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NAMC 3-6 Montessori Homeschool Program


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Has anyone used this? I'm just getting my toes wet, learning about Montessori methods. So I wonder if this Homeschool Program would be something a parent with no Montessori background could easily implement. They *say* you need no Montessori background, but I'm wondering if anyone has actually done it. It's crazy expensive and only has a 3-day refund policy :001_huh: so I'd really love to hear some BTDT experience with it.

 

http://www.montessori-home-schooling.com/

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I can only share with you what my friend has shared with me. She owns both the 3-6 and 6-9 NAMC teacher's manuals. I would love to implement Monstessori in our home but I am unable to invest at this time and our home does not provide for the space that we would need. Anyway, she found the 6-9 very useful and has been using it for her kids that fit that age group. For the 3-6 she did not find it as useful and is using Basic Montessori mostly, for her little one.

 

In our case, since I cannot reproduce a Montessori environment to the level I would like, I am going to be using:

 

How to Raise an Amazing Child the Montessori Way and

Teach Me to Do It Myself

 

I am hoping to at least implement the philosophical approach this way, even if I can't implement it fully. The woman (Maria Montessori) was a genius :)!

Edited by Guest
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  • 2 weeks later...

We are currently using the Montessori Method. It has taken A LOT of trial and error, but I feel like it is working for us. I have not purchased the program you listed, but I did do an online program (World Wide Montessori). I will say that I was not enthused with WWM. There were some great ideas and a lot of insight offered, but it wasn't really what I was looking for. It is by far cheaper than NAMC. I'm not exactly sure how expensive it is, I just know it's expensive. WWM is $150-$200 and while it doesn't provide materials, it does provide printables that can be used in place of many montessori materials. For example, she has print-outs of the bead material for those who are not able to purchase or make their own.

 

I learned the most on the Montessori Method from reading books. Head to your library and check out all the relevant books. I also learned a great deal from Margaret Homfray's videos (no link handy, but google will pull it easily). Margaret Homfray was a student of Maria Montessori and given that the Montessori name has been slapped on just about everything, I wanted to ensure I was remaining pure to Montessori. Afterall, I had decided to homeschool using the Montessori Method, not using so-and-so's take on the Montessori Method. Margaret is firm, kind, gentle, and I really learned a lot just from watching her demeanor on how to present lessons. You can also youtube some things as well.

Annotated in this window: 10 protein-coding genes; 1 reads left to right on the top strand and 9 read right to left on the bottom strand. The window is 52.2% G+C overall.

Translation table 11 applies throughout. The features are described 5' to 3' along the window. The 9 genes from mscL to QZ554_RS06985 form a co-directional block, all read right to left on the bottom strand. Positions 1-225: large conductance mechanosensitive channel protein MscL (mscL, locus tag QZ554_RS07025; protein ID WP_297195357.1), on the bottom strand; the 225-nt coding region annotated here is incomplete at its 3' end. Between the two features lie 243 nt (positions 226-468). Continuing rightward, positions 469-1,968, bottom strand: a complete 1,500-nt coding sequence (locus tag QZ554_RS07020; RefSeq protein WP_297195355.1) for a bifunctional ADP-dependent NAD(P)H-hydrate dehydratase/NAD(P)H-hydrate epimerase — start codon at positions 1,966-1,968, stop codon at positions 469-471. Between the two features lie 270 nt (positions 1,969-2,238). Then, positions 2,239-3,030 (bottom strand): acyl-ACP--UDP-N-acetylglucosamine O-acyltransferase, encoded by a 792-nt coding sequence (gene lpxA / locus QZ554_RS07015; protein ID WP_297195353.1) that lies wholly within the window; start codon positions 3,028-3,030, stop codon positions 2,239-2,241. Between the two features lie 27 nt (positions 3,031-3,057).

I searched high and low looking for a Montessori curriculum. I did find a few, but most were general. And then a light bulb hit me. You really can't write a Montessori curriculum, it's directly opposite of the way the method is supposed to work. You can guide, you can give ideas, but at the end of the day the whole point of the method is to "follow the child" and of course every child is different.

 

I gained the most ideas from reading blogs. Find blogs of parents with kids your kids' ages that are active and follow them for awhile. Particularly those who post info on the theory behind the activity they are presenting.

 

Feel free to pm for more info too, as well.

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Look, Montessori materials are very expensive (although I have used most of mine for all three of my children--even the cheaper ones)--and most of the Montessori online catalogs charge an arm and a leg for shipping. Why not just use books like Basic Montessori that Marie recommended and buy the materials online? Another set of books that are oldies but a goodies for Montessori information is Teaching Montessori in the Home: The Preschool Years and Teaching Montessori in the Home: The School Years (and because they are so old, they are cheap and to boot, you can probably find them in your local library).

 

For sources of materials I like Michael Olaf, Montessori Services and Montessori N Such, but as I said, their shipping costs are very high. The best source of Montessori materials (with the best quality but out of this world prices) if you have money to spend is Neinhuis Montessori.

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Marie and others have linked to some wonderful books for reading up on Montessori theory and practice. The Gettman and Hainstock books are great.

 

I made quite a few items for our Montessori work. The Michael Olaf catalog can be accessed online, and gives a bit of different flavor than some of the other catalogs.

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You can also download Montessori's books for free from Archive.org. The woman was a genius! I wish I could follow her method as she intended but I don't have the space and it would be too expensive to buy the original manipulatives (per Montessori's specifications). Oh well, I can at least do what I can to follow the spirit behind it ;).

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